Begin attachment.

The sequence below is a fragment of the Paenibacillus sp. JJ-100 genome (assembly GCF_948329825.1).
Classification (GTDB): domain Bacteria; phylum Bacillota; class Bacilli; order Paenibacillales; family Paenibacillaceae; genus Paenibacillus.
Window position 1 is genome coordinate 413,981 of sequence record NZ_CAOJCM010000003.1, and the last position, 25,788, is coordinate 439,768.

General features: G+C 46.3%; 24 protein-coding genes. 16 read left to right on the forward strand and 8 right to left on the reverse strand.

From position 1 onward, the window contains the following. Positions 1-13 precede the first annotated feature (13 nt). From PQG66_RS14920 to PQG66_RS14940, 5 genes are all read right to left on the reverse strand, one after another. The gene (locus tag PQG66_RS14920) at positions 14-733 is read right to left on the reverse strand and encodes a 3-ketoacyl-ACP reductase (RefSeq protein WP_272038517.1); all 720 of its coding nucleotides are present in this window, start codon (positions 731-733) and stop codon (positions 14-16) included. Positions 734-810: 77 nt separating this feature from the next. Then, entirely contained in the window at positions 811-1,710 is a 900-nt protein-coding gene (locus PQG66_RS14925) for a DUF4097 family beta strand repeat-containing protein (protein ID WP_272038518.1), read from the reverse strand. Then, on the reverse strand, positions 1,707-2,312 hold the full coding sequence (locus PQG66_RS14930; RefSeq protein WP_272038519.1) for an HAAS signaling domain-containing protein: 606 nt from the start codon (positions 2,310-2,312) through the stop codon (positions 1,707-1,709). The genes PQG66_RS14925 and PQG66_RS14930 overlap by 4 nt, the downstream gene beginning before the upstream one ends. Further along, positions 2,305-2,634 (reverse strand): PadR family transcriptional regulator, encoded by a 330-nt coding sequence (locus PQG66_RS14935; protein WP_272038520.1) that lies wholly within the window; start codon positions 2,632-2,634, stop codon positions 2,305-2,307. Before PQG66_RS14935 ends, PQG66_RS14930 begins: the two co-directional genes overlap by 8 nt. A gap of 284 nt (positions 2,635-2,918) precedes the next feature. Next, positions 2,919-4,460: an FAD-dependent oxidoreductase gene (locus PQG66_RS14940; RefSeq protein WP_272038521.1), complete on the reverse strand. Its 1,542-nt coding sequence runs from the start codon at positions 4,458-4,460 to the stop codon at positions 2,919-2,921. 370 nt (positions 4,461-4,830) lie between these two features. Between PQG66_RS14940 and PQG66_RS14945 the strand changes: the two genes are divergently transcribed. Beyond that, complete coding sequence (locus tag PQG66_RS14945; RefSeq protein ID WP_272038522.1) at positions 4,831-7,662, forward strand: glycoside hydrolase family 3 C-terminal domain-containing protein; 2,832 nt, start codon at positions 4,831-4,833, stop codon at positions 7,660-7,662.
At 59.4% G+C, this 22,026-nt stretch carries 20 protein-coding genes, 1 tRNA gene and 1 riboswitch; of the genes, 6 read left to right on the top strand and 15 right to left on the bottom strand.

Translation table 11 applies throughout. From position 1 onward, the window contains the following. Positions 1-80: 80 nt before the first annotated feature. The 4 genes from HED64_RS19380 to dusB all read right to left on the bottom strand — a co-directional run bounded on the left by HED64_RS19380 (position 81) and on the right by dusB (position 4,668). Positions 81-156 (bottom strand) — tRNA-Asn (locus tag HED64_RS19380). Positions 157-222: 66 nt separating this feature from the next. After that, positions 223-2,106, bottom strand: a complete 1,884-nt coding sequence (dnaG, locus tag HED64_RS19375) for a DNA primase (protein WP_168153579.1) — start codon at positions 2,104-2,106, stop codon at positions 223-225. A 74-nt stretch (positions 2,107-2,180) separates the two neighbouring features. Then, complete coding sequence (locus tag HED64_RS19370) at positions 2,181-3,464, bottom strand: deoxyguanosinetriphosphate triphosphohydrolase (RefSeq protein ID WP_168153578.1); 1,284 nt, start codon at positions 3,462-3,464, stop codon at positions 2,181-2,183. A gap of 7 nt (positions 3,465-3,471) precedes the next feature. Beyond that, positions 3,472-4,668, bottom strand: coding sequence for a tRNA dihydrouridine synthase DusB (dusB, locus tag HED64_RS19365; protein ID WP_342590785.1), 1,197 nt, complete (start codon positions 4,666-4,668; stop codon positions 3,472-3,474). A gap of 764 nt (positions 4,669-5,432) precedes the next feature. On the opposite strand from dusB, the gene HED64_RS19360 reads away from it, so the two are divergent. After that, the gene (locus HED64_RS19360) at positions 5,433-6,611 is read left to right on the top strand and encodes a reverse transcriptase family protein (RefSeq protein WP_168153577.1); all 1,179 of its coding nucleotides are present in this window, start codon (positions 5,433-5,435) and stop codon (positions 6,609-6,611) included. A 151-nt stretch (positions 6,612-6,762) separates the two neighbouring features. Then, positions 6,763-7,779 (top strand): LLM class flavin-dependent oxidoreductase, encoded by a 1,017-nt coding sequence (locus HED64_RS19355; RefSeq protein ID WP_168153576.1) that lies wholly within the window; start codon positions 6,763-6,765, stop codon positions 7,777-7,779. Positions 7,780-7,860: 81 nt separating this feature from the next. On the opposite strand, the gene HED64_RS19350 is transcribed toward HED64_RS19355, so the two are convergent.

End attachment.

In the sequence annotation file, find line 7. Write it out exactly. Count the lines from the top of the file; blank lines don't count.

Translation table 11 applies throughout. From position 1 onward, the window contains the following. Positions 1-80: 80 nt before the first annotated feature. The 4 genes from HED64_RS19380 to dusB all read right to left on the bottom strand — a co-directional run bounded on the left by HED64_RS19380 (position 81) and on the right by dusB (position 4,668). Positions 81-156 (bottom strand) — tRNA-Asn (locus tag HED64_RS19380). Positions 157-222: 66 nt separating this feature from the next. After that, positions 223-2,106, bottom strand: a complete 1,884-nt coding sequence (dnaG, locus tag HED64_RS19375) for a DNA primase (protein WP_168153579.1) — start codon at positions 2,104-2,106, stop codon at positions 223-225. A 74-nt stretch (positions 2,107-2,180) separates the two neighbouring features. Then, complete coding sequence (locus tag HED64_RS19370) at positions 2,181-3,464, bottom strand: deoxyguanosinetriphosphate triphosphohydrolase (RefSeq protein ID WP_168153578.1); 1,284 nt, start codon at positions 3,462-3,464, stop codon at positions 2,181-2,183. A gap of 7 nt (positions 3,465-3,471) precedes the next feature. Beyond that, positions 3,472-4,668, bottom strand: coding sequence for a tRNA dihydrouridine synthase DusB (dusB, locus tag HED64_RS19365; protein ID WP_342590785.1), 1,197 nt, complete (start codon positions 4,666-4,668; stop codon positions 3,472-3,474). A gap of 764 nt (positions 4,669-5,432) precedes the next feature. On the opposite strand from dusB, the gene HED64_RS19360 reads away from it, so the two are divergent. After that, the gene (locus HED64_RS19360) at positions 5,433-6,611 is read left to right on the top strand and encodes a reverse transcriptase family protein (RefSeq protein WP_168153577.1); all 1,179 of its coding nucleotides are present in this window, start codon (positions 5,433-5,435) and stop codon (positions 6,609-6,611) included. A 151-nt stretch (positions 6,612-6,762) separates the two neighbouring features. Then, positions 6,763-7,779 (top strand): LLM class flavin-dependent oxidoreductase, encoded by a 1,017-nt coding sequence (locus HED64_RS19355; RefSeq protein ID WP_168153576.1) that lies wholly within the window; start codon positions 6,763-6,765, stop codon positions 7,777-7,779. Positions 7,780-7,860: 81 nt separating this feature from the next. On the opposite strand, the gene HED64_RS19350 is transcribed toward HED64_RS19355, so the two are convergent.